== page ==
I’m trying, Nellie, to stay upbeat--especially since the HCR news changes daily. Today is a perfect example. Last night the news of expanding Medicare seemed wonderful. This morning, after reading an Fire Dog Lake blog, not so much--at all! And yet we still don’t really know what the Gang of Ten agreed upon. Someone else commented that the news feeds us speculation most of which is alarmist. I hope FDL proves wrong.

      • nellie says:

        To tell the truth, I prefer lowering the age of Medicare to a public option. I wish they had just proposed Medicare for All from the very beginning. I’d still like to see what the “buy-in” looks like, and it’s possible that a non-profit administered exchange might work. Blue Cross used to be a non profit insurer and was beloved by customers.

        We have to see. We just need to pass SOMETHING — see how it works out, and then make the changes we need to make when we have the chance.

  6. KevenSeven says:

    Cher,

    Thank you very much for this. Excellent. So good I need to read it again to comment on it competently. But I gotta say, two, three more articles like this and the planet can truly be said to have arrived.

    I was cringing as I first read the title. I feared more of this “Obama promised me a pony, and I did not get it!” Lots of people seemed to think that Obama was going to COMMAND the world to rotate in the opposite direction or something.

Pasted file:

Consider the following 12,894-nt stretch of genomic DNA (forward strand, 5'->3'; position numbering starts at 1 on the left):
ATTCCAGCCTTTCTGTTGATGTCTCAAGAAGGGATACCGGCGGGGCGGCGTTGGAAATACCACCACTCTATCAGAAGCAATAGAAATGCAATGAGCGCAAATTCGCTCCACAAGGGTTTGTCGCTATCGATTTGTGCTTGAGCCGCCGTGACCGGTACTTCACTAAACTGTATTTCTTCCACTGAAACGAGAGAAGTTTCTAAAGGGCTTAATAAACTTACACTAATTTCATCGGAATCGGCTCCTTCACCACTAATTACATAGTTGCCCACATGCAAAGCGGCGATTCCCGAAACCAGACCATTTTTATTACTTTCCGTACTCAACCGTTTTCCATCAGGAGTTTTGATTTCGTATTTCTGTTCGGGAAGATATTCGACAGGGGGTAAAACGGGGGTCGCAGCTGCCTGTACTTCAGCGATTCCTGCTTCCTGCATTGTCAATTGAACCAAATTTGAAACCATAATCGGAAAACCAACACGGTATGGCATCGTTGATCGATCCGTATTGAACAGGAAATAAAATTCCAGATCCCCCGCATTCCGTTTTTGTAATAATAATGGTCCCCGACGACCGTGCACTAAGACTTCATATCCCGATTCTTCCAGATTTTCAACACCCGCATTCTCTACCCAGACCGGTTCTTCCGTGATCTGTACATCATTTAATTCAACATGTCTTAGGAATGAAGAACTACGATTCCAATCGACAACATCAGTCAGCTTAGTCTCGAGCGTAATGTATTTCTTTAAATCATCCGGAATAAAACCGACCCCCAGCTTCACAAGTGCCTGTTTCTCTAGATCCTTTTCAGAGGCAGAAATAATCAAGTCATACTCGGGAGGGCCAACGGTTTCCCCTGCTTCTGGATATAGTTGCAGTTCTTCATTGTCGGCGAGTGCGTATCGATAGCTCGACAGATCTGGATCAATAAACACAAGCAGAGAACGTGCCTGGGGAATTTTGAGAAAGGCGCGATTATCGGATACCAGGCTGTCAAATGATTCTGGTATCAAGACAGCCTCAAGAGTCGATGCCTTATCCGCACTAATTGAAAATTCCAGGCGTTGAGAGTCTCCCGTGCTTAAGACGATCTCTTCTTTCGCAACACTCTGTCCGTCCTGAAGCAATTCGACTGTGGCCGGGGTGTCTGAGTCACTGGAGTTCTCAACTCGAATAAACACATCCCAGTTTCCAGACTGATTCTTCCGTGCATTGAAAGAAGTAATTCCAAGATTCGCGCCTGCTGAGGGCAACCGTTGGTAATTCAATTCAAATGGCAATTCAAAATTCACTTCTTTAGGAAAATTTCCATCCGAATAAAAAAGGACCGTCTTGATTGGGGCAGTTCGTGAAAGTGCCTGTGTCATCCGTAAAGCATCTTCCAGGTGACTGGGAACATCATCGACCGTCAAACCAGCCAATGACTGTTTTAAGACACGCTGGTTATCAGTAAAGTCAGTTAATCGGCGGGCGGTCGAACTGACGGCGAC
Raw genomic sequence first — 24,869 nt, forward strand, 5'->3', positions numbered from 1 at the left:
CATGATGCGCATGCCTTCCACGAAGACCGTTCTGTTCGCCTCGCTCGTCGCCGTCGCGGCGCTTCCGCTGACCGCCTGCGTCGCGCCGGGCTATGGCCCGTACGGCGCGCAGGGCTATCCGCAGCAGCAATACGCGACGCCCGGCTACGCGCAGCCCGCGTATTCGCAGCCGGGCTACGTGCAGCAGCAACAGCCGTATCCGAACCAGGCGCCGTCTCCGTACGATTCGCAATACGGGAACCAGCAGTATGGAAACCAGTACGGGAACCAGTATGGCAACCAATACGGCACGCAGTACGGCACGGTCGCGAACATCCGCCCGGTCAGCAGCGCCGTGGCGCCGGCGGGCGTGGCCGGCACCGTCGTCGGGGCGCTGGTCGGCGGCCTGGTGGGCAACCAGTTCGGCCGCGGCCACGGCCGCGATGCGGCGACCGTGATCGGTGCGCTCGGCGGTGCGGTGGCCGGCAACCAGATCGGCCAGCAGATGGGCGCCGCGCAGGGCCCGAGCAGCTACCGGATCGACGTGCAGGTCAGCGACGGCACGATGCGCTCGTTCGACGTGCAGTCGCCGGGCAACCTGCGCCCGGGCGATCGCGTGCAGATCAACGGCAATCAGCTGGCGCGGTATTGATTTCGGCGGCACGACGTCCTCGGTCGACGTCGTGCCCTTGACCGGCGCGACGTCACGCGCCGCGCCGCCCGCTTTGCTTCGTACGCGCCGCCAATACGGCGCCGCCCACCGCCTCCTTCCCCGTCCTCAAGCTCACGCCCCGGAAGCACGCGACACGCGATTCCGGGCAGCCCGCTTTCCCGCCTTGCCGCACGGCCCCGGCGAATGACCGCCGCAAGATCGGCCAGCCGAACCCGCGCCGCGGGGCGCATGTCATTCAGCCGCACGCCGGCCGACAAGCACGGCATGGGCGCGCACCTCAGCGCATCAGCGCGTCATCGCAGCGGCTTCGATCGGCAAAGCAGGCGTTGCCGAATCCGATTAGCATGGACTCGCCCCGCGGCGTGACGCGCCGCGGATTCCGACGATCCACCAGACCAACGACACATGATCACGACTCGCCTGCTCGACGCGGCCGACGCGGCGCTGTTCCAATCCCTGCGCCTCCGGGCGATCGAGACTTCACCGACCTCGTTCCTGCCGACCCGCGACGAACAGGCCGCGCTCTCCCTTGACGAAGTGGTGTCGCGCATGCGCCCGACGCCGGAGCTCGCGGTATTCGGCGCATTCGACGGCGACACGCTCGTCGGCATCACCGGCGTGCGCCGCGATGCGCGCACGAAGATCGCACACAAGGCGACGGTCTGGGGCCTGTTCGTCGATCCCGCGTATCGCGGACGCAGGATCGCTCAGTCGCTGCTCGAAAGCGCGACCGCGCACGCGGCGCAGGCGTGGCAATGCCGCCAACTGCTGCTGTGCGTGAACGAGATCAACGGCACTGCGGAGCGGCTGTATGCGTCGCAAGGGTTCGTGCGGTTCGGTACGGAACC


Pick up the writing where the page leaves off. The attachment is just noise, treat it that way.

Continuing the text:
I have lost track of the actual number, but it seems to me that the Rethugs in the Senate during the ’30s numbered like, what, nothing. So FDR had a mess of progressive Dems and Racist Dems to get his policies passed.

    Strangely enough, Social Security was originally designed such that brown people need have no expectation of ever getting it.

    Sort of like the current HCR trembling on the verge of denying abortion funding in a Govt sanctioned plan. We will get half of half of half of a loaf, but that is more than what the Clintons got us, so it is not all bad.

    And we stand a decent chance of gaining seats in the Senate next year, could be six or eight, with luck.

    Then we can amend.

    Now I gotta go read your excellent post again. The NYTimes would be proud to include material of this quality. Dog knows I am. Thanks and well done.

  7. AdLib says:

    Wonderful and very thoughtful article, Cher!

    I would say though that big leaps in change are possible and even were possible at the beginning of the year.

    As Naomi Klein wrote in “The Shock Doctrine”, a period of great turmoil allows for big shifts and changes when the public as individuals are helpless to address a big crisis and are far more willing to allow leaders to take big steps to help them.

    Think about the huge changes in executive power, constitutional rights and American policies following 9/11. Overnight we became a country that spies on its own citizens, practices state-sponsored torture, forfeited rights of privacy and free expression along with having an MSM that became lockstep propaganda machines for a president.